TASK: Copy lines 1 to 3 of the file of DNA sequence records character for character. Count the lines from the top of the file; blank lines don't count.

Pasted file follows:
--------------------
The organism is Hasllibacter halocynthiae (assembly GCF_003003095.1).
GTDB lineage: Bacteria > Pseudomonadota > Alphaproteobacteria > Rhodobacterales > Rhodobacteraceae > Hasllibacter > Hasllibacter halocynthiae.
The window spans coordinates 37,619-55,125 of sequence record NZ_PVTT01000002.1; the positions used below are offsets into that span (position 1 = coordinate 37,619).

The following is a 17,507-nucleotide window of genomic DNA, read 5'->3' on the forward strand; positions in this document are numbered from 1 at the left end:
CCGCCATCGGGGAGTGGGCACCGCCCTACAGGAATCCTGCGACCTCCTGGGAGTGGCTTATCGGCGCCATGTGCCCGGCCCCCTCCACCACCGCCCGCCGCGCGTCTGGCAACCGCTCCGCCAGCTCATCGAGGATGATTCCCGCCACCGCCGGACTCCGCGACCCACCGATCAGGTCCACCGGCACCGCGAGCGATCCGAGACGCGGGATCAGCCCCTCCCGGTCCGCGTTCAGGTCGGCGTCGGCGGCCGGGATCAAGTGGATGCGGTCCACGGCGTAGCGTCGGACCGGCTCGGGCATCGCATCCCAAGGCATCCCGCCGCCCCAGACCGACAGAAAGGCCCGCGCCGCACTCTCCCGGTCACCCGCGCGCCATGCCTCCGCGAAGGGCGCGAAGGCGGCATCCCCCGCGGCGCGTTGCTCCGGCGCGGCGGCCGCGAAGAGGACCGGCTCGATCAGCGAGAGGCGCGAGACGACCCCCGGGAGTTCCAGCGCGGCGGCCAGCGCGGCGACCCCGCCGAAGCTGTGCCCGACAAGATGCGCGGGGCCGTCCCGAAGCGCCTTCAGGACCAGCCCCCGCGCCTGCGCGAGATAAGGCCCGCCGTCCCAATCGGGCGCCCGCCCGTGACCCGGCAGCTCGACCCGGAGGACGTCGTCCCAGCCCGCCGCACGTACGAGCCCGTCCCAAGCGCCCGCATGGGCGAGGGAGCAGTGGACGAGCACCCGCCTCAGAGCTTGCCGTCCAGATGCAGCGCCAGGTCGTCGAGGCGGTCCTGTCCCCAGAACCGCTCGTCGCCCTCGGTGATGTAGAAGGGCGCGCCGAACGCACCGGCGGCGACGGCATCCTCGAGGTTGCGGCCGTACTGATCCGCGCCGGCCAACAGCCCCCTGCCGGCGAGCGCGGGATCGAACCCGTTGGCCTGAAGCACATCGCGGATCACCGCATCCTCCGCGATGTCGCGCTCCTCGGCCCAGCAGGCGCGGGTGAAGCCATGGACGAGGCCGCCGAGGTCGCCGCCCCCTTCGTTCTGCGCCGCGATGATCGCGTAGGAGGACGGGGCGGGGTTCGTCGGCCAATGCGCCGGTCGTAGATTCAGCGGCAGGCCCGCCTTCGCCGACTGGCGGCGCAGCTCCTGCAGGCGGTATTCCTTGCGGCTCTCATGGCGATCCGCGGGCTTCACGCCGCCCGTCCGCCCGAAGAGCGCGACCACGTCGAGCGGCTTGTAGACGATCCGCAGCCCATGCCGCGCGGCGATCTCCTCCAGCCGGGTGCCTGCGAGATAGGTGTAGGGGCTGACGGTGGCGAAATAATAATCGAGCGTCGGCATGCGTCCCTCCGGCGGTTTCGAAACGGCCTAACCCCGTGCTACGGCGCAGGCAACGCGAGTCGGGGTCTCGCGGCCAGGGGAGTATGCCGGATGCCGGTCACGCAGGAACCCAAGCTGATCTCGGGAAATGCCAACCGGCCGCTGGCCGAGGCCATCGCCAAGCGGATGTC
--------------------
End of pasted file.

The organism is Hasllibacter halocynthiae (assembly GCF_003003095.1).
GTDB lineage: Bacteria > Pseudomonadota > Alphaproteobacteria > Rhodobacterales > Rhodobacteraceae > Hasllibacter > Hasllibacter halocynthiae.
The window spans coordinates 37,619-55,125 of sequence record NZ_PVTT01000002.1; the positions used below are offsets into that span (position 1 = coordinate 37,619).